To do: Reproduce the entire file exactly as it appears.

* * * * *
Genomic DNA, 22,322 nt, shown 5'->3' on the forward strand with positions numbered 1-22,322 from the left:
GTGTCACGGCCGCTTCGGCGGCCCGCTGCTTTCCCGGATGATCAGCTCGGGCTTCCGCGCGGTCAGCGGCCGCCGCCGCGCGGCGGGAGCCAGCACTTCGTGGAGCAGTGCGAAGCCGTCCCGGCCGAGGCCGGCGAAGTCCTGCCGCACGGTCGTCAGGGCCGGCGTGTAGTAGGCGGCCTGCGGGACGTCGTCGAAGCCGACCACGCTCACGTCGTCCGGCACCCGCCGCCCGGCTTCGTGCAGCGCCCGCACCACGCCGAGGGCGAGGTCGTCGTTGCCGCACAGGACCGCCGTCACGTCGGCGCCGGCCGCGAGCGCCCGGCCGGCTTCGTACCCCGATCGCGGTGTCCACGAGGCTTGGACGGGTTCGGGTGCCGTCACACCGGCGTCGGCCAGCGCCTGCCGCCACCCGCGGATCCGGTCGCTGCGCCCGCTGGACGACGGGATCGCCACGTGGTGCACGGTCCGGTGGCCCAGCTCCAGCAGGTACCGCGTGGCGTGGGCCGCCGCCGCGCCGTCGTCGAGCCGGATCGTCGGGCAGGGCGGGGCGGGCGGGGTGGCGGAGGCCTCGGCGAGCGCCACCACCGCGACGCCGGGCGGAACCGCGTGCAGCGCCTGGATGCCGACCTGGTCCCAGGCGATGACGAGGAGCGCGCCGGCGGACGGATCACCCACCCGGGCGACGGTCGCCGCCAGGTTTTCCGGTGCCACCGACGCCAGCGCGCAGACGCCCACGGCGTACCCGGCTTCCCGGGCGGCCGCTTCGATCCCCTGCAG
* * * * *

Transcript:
Genomic DNA, 22,322 nt, shown 5'->3' on the forward strand with positions numbered 1-22,322 from the left:
GTGTCACGGCCGCTTCGGCGGCCCGCTGCTTTCCCGGATGATCAGCTCGGGCTTCCGCGCGGTCAGCGGCCGCCGCCGCGCGGCGGGAGCCAGCACTTCGTGGAGCAGTGCGAAGCCGTCCCGGCCGAGGCCGGCGAAGTCCTGCCGCACGGTCGTCAGGGCCGGCGTGTAGTAGGCGGCCTGCGGGACGTCGTCGAAGCCGACCACGCTCACGTCGTCCGGCACCCGCCGCCCGGCTTCGTGCAGCGCCCGCACCACGCCGAGGGCGAGGTCGTCGTTGCCGCACAGGACCGCCGTCACGTCGGCGCCGGCCGCGAGCGCCCGGCCGGCTTCGTACCCCGATCGCGGTGTCCACGAGGCTTGGACGGGTTCGGGTGCCGTCACACCGGCGTCGGCCAGCGCCTGCCGCCACCCGCGGATCCGGTCGCTGCGCCCGCTGGACGACGGGATCGCCACGTGGTGCACGGTCCGGTGGCCCAGCTCCAGCAGGTACCGCGTGGCGTGGGCCGCCGCCGCGCCGTCGTCGAGCCGGATCGTCGGGCAGGGCGGGGCGGGCGGGGTGGCGGAGGCCTCGGCGAGCGCCACCACCGCGACGCCGGGCGGAACCGCGTGCAGCGCCTGGATGCCGACCTGGTCCCAGGCGATGACGAGGAGCGCGCCGGCGGACGGATCACCCACCCGGGCGACGGTCGCCGCCAGGTTTTCCGGTGCCACCGACGCCAGCGCGCAGACGCCCACGGCGTACCCGGCTTCCCGGGCGGCCGCTTCGATCCCCTGCAG